Petitioner, a motor carrier authorized by the Interstate Commerce Commission to transport commodities between Bluefield, W. Va., and various points in Virginia and West Virginia, was fined by Virginia for carrying certain allegedly intrastate shipments without complying with a Virginia statute governing intrastate operations. The shipments in question were from Virginia points to other Virginia points but were routed through petitioner's main terminal in Bluefield, W. Va., in accordance with petitioner's usual practice regarding less-than-truckload shipments. Subsequently, the Interstate Commerce Commission rendered an opinion construing petitioner's certificate as authorizing Virginia-to-Virginia traffic routed through Bluefield, W. Va. Held: The interpretation of petitioner's interstate certificate should have been litigated before the Interstate Commerce Commission under 204 (c) of the Interstate Commerce Act before the State attempted to fine petitioner for allegedly unlawful operations, and the judgment sustaining the fine is reversed. Pp. 172-179.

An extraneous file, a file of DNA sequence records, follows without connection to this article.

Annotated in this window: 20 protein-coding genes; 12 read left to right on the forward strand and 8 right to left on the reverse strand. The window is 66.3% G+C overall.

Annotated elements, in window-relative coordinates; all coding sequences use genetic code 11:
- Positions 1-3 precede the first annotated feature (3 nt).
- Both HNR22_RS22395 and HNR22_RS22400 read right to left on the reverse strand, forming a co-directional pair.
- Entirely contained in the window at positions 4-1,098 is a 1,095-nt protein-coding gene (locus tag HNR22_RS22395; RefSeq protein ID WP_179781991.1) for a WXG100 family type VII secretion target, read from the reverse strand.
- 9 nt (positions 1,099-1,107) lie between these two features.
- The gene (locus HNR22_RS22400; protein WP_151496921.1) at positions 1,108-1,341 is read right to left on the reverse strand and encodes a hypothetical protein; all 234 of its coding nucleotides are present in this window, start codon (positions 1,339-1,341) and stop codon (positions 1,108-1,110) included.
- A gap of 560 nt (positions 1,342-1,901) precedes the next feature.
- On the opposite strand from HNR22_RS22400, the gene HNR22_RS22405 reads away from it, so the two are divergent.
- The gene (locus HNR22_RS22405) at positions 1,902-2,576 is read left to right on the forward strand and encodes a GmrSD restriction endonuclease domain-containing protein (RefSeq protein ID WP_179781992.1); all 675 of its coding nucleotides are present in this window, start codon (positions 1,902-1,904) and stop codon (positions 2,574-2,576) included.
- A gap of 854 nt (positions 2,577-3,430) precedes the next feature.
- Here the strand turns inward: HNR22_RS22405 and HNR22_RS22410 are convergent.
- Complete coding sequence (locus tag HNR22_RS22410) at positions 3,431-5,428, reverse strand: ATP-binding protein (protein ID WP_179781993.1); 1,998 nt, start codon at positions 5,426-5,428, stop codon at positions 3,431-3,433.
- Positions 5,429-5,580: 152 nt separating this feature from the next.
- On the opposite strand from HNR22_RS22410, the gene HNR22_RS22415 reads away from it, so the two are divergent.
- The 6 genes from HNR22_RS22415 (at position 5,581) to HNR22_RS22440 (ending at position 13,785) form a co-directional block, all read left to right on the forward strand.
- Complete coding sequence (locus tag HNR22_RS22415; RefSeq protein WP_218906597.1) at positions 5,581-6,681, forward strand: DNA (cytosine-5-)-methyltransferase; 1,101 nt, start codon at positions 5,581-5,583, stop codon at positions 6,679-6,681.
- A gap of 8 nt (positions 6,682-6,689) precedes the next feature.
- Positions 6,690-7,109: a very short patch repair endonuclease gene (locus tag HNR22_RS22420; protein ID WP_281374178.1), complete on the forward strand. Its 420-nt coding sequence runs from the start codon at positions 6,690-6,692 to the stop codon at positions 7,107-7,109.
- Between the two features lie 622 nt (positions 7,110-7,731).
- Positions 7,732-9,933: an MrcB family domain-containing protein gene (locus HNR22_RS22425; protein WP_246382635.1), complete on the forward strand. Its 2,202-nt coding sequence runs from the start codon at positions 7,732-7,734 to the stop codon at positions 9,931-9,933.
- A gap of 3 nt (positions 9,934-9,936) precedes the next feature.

Francis W. McInerny argued the cause and filed a brief for petitioner.
Robert D. McIlwaine, III, argued the cause for respondent. On the brief were A. S. Harrison, Jr., Attorney General of Virginia, and Reno S. Harp, III, Assistant Attorney General.
Austin L. Roberts, Jr. and R. Everette Kreeger filed a brief for the National Association of Railroad and Utilities Commissioners, as amicus curiae, urging affirmance.
MR. JUSTICE CLARK delivered the opinion of the Court.